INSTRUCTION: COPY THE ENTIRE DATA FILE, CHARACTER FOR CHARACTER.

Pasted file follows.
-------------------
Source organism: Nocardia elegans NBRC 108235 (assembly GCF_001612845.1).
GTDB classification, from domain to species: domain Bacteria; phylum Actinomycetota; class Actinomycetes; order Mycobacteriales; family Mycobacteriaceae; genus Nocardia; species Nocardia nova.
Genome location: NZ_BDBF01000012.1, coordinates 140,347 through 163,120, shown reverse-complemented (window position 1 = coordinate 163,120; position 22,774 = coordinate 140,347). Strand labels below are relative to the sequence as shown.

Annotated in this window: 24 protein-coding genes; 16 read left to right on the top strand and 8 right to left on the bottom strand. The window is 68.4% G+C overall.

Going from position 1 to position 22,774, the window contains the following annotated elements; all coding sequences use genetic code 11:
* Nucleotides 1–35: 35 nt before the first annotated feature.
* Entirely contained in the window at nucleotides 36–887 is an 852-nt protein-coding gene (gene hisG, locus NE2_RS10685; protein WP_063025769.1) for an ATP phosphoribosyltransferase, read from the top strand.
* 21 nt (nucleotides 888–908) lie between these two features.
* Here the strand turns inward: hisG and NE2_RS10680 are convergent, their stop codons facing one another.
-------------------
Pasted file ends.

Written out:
Source organism: Nocardia elegans NBRC 108235 (assembly GCF_001612845.1).
GTDB classification, from domain to species: domain Bacteria; phylum Actinomycetota; class Actinomycetes; order Mycobacteriales; family Mycobacteriaceae; genus Nocardia; species Nocardia nova.
Genome location: NZ_BDBF01000012.1, coordinates 140,347 through 163,120, shown reverse-complemented (window position 1 = coordinate 163,120; position 22,774 = coordinate 140,347). Strand labels below are relative to the sequence as shown.

Annotated in this window: 24 protein-coding genes; 16 read left to right on the top strand and 8 right to left on the bottom strand. The window is 68.4% G+C overall.

Going from position 1 to position 22,774, the window contains the following annotated elements; all coding sequences use genetic code 11:
* Nucleotides 1–35: 35 nt before the first annotated feature.
* Entirely contained in the window at nucleotides 36–887 is an 852-nt protein-coding gene (gene hisG, locus NE2_RS10685; protein WP_063025769.1) for an ATP phosphoribosyltransferase, read from the top strand.
* 21 nt (nucleotides 888–908) lie between these two features.
* Here the strand turns inward: hisG and NE2_RS10680 are convergent, their stop codons facing one another.